The ovules (Fig. 22.7) occur in pairs toward the base of each scale of the immature seed cones and are larger and more complex than the microsporangia of pollen cones. Each ovule has within it a megasporangium containing the nucellus and a single megasporocyte. This, in turn, is surrounded and enclosed by a thick, layered integument. The integument has a somewhat tubular channel or pore called a micropyle that is pointed toward the cone's central axis. One of the integument layers later becomes the seed coat of the seed.
A single megasporocyte within the megasporangium of each ovule undergoes meiosis, producing a row of four relatively large megaspores. Three of the megaspores soon degenerate. Over a period of months, the remaining one slowly develops into a female gametophyte that ultimately may consist of several thousand cells. The nucellus is used as the food source for the growing gametophyte
As gametophyte development nears completion, two to six archegonia differentiate at the end facing the micropyle. Each archegonium contains a single large egg. When a stained, thin, lengthwise section of a pine ovule is examined with a microscope, only one archegonium or egg may be seen, or the micropyle may appear to be missing. This is due to the section not having been sliced precisely through the middle of all the structures.
Seed cones are at first usually reddish or purplish in color and commonly take two seasons to mature into the green and finally the brownish woody structures with which we are all familiar (Fig. 22.8). During the first spring, the micropyle pollen chamber integument (2n)
nucellus archegonium egg female gametophyte (n)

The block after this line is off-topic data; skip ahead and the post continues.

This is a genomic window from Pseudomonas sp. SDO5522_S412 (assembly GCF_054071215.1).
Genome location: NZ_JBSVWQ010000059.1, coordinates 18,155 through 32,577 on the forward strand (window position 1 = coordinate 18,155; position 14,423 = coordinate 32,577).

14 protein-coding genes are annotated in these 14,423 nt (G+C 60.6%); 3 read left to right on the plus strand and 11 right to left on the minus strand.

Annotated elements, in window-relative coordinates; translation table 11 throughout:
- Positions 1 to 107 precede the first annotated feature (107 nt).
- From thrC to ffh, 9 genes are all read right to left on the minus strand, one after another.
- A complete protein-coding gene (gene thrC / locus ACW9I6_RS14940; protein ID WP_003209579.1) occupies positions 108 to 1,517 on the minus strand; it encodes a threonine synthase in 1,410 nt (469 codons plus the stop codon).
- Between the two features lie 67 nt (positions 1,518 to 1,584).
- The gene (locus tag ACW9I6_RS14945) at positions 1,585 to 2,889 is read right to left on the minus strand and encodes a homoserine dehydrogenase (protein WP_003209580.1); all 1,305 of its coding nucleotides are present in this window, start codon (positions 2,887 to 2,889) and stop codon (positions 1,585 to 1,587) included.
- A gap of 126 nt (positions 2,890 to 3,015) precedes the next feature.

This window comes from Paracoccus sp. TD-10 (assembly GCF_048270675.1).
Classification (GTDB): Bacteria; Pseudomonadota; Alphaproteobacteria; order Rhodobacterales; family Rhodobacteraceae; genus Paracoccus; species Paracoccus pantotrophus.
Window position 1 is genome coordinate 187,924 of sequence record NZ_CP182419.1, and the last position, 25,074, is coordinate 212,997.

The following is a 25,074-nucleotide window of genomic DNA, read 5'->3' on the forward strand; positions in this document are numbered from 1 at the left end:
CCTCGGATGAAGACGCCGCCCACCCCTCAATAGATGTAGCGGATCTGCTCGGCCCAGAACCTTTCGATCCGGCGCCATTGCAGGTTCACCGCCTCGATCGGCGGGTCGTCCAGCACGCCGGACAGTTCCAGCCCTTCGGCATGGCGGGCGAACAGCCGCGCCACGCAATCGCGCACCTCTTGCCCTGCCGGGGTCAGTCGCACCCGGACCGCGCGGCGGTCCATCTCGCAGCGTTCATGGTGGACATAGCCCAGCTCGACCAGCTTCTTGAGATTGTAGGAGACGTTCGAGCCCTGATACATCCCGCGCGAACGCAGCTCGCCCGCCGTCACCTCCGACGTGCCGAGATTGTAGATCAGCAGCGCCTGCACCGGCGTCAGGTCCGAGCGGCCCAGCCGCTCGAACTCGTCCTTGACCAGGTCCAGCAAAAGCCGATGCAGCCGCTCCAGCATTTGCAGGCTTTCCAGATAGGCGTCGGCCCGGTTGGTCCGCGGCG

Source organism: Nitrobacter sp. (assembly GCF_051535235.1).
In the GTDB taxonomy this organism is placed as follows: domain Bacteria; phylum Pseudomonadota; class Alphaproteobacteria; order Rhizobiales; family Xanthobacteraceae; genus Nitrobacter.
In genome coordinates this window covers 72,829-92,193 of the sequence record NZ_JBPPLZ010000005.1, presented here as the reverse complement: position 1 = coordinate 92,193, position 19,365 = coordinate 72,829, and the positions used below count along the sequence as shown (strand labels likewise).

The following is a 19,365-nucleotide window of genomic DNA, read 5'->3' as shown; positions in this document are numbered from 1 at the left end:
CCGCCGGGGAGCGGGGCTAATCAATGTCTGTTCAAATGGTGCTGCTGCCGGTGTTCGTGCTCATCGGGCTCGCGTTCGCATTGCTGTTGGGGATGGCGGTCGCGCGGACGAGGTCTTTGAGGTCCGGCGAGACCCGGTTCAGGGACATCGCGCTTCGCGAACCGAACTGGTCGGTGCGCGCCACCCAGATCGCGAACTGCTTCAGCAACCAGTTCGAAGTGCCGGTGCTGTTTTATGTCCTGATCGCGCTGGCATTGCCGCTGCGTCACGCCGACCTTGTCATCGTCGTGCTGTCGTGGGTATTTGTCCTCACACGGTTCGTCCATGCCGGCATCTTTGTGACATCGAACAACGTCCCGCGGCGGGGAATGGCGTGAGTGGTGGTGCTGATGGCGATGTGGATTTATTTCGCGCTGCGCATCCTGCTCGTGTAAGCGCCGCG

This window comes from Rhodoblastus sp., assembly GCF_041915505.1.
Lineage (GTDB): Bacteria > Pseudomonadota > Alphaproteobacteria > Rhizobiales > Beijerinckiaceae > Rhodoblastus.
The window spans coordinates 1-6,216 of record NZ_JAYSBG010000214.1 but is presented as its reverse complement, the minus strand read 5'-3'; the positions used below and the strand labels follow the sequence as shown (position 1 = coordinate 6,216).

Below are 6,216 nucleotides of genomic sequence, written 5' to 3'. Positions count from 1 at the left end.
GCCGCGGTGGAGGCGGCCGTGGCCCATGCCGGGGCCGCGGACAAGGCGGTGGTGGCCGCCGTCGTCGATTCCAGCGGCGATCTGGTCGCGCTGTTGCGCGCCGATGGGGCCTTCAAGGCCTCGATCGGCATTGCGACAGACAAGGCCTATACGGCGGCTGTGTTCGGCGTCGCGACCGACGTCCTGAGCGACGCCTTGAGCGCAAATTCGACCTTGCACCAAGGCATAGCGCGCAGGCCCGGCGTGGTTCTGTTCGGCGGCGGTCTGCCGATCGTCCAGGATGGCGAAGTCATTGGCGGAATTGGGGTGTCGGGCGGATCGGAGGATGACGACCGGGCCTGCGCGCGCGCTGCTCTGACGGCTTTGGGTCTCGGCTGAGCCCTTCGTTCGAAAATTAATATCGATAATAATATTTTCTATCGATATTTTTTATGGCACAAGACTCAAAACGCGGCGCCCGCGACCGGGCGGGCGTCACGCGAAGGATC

Figure 22.7 A longitudinal section through part of a pine ovule, x100.
immature cone scales spread apart, and pollen grains carried by the wind sift down between the scales. There they catch in sticky drops of fluid (pollen drops) oozing out of the micropyles. As the fluid evaporates, the pollen is drawn down through the micropyle to the top of the nucellus.
After pollination, the scales grow together and close, protecting the developing ovule. Meiosis and megaspore development don't occur until about a month after pollination. After a functional megaspore is produced, the female gametophyte and its archegonia don't mature until more than a year later.
Meanwhile, the pollen grain (immature male gameto-phyte) produces a pollen tube that slowly grows and digests its way through the nucellus to the area where the archego-nia develop. While the pollen tube is growing, two of the original four cells in the pollen grain enter it. One of these, called the generative cell, divides and forms two more cells, called the sterile cell and the spermatogenous cell. The spermatogenous cell divides again, producing two male gametes, or sperm. The sperms have no flagella (unlike the sperms of other organisms discussed in the preceding chapters) and are confined to the pollen tube until just before fertilization occurs. The germinated pollen grain, with its pollen tube and two sperms, constitutes the mature male gametophyte. Notice that no antheridium has been formed.
About 15 months after pollination, the tip of the pollen tube arrives at an archegonium, unites with it, and discharges the contents. One sperm unites with the egg, forming a zygote. The other sperm and remaining cells of the pollen grain degenerate. The sperms of other pollen grains present may unite with the eggs of other archegonia, and each zygote begins to develop into an embryo that is nourished by the female gametophyte. This is similar to the development of fraternal twins or triplets in animals. At a later stage, an embryo may divide in such a way as to produce the equivalent of identical twins or quadruplets in animals. Normally, however, only one embryo completes development. While this development is occurring, one of the layers of the integument hardens, becoming a seed coat. A thin membranous layer of the cone scale becomes a "wing" on each seed. The wing may aid in the seed's dispersal. Squirrels and other animals may also help dispersal by breaking open the cones.
In other species, such as the lodgepole, jack, and knob-cone pines, the cones remain on the tree with the scales closed until they are seared by fire or open with old age. Sometimes, these cones are slowly buried as the cambium adds tissues that increase the girth of the branch. Seeds of such engulfed cones have been reported to germinate after they have been dug out of the stem.